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German workers picket. Photo: Michael Probst / AP

German labor leaders don't fear technological unemployment but say they are embracing the robot revolution as an inevitability that can be leveraged to supplement an aging workforce and relieve workers from onerous, dangerous tasks.

Why it matters: Unions in the United States and Europe were caught flat footed by deindustrialization, which took jobs from their members through automation and outsourcing. German labor groups say that to survive they must both protect remaining industrial workers, but also prepare for the economy of the future, and recruit workers who will be working along with robots and artificial intelligence.

Politico's chief Europe correspondent, Matthew Karnitschnig, reports that the German labor movement, which has watched union density fall from more than 40% in the 1990s to just 16% today, is launching training programs and recruitment and lobbying strategies centered on "phenomena such as 'crowd work' and other project-based digital employment, where traditional labor rules are of little help."

Go deeper

2 hours ago - Health

U.S. surpasses 25 million COVID cases

A mass COVID-19 vaccination site at Dodger Stadium on Jan. 22 in Los Angeles, California. Photo: Mario Tama/Getty Images

The U.S has confirmed more than 25 million coronavirus cases, per Johns Hopkins data updated on Sunday.

The big picture: President Biden has said he expects the country's death toll to exceed 500,000 people by next month, as the rate of deaths due to the virus continues to escalate.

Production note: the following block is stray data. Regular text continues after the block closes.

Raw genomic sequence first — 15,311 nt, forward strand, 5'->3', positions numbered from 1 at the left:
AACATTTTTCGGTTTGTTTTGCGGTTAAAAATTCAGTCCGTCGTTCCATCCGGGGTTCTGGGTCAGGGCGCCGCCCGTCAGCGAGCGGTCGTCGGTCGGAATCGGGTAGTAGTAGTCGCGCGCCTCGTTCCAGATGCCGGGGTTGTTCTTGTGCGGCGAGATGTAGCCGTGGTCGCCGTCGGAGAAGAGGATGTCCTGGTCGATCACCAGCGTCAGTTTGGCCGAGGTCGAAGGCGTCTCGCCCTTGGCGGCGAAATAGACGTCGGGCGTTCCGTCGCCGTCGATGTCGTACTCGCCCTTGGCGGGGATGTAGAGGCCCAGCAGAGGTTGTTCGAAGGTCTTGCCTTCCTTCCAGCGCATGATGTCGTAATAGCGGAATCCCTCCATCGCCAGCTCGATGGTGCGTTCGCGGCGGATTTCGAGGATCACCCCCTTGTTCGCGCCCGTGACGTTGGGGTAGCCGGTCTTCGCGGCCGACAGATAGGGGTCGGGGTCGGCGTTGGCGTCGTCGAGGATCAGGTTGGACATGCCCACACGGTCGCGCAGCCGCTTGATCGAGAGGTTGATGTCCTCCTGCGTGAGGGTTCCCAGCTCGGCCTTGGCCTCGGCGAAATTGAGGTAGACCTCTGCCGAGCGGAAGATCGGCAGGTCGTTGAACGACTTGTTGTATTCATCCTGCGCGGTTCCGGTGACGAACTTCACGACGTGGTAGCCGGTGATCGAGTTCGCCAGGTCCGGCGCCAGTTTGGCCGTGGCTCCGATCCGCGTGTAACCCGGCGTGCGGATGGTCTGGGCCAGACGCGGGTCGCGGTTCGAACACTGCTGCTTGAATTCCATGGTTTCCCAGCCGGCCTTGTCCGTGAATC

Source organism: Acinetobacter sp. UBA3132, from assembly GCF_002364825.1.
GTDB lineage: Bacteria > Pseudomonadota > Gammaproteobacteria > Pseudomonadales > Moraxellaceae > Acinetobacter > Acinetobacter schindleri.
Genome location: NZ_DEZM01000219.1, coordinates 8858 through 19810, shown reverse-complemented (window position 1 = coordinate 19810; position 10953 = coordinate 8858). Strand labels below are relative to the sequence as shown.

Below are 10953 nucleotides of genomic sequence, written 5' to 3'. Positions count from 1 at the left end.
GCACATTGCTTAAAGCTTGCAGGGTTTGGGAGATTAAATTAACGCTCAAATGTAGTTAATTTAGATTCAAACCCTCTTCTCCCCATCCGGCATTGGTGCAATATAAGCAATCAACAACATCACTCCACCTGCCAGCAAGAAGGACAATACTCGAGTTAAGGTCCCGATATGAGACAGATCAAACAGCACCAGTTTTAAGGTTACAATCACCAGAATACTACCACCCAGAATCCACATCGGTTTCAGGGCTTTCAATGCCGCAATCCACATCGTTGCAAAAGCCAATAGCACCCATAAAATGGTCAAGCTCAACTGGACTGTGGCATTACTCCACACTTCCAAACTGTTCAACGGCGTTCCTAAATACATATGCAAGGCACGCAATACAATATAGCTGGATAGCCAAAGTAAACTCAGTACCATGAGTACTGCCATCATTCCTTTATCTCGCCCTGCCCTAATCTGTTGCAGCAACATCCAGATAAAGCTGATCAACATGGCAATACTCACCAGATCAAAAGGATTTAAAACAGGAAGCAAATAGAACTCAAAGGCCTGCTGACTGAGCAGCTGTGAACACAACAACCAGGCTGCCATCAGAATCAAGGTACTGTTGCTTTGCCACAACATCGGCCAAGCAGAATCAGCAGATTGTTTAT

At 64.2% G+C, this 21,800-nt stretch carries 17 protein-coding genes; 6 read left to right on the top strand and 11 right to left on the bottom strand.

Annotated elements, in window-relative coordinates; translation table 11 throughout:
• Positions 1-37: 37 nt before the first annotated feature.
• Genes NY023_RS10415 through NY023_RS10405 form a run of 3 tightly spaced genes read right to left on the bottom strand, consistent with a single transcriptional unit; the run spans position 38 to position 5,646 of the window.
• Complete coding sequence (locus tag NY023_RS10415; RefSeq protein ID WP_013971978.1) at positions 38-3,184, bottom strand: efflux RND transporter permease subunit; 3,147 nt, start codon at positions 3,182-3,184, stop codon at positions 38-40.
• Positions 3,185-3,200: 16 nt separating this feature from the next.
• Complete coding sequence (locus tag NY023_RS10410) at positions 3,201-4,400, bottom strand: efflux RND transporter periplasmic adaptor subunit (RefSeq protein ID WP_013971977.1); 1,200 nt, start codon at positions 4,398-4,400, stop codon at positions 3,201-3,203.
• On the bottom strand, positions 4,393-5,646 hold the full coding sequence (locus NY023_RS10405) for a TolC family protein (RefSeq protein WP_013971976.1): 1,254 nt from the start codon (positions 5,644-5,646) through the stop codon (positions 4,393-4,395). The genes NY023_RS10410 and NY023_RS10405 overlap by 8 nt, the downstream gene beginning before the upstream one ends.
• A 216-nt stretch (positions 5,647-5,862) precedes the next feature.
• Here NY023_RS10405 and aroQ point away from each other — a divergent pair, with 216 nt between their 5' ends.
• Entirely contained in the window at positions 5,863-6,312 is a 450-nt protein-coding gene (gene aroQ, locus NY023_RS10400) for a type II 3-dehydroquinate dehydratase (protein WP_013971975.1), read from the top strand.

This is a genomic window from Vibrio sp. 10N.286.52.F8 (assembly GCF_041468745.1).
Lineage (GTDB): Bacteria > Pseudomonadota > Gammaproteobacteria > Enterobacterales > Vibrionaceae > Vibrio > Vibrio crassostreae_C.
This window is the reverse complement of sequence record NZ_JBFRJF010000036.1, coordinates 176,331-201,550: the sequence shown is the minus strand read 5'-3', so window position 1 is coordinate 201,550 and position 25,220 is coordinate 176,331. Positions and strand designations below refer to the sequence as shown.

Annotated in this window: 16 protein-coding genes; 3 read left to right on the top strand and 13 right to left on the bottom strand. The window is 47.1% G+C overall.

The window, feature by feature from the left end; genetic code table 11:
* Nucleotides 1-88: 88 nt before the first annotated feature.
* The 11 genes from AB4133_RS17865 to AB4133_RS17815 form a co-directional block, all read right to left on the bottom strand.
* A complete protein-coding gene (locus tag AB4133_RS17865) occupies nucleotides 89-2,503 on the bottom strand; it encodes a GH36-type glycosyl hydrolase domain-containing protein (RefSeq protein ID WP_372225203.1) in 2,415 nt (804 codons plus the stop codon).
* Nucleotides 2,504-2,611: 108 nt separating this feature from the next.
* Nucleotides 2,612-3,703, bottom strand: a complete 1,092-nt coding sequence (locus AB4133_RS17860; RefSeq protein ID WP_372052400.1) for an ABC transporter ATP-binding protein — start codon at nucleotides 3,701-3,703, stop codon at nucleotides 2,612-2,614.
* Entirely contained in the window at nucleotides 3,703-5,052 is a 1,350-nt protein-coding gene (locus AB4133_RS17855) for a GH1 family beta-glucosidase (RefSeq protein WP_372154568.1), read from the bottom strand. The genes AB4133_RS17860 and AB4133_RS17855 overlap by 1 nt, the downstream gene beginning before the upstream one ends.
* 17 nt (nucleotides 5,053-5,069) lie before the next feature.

GOP implosion: Trump threats, payback

Spotted last week on a work van in Evansville, Ind. Photo: Sam Owens/The Evansville Courier & Press via Reuters

The GOP is getting torn apart by a spreading revolt against party leaders for failing to stand up for former President Trump and punish his critics.

Why it matters: Republican leaders suffered a nightmarish two months in Washington. Outside the nation’s capital, it's even worse.

Erica Pandey, author of @Work
6 hours ago - Economy & Business

The limits of Biden's plan to cancel student debt

Data: New York Fed Consumer Credit Panel/Equifax; Chart: Axios Visuals

There’s a growing consensus among Americans who want President Biden to cancel student debt — but addressing the ballooning debt burden is much more complicated than it seems.

Why it matters: Student debt is stopping millions of Americans from buying homes, buying cars and starting families. And the crisis is rapidly getting worse.

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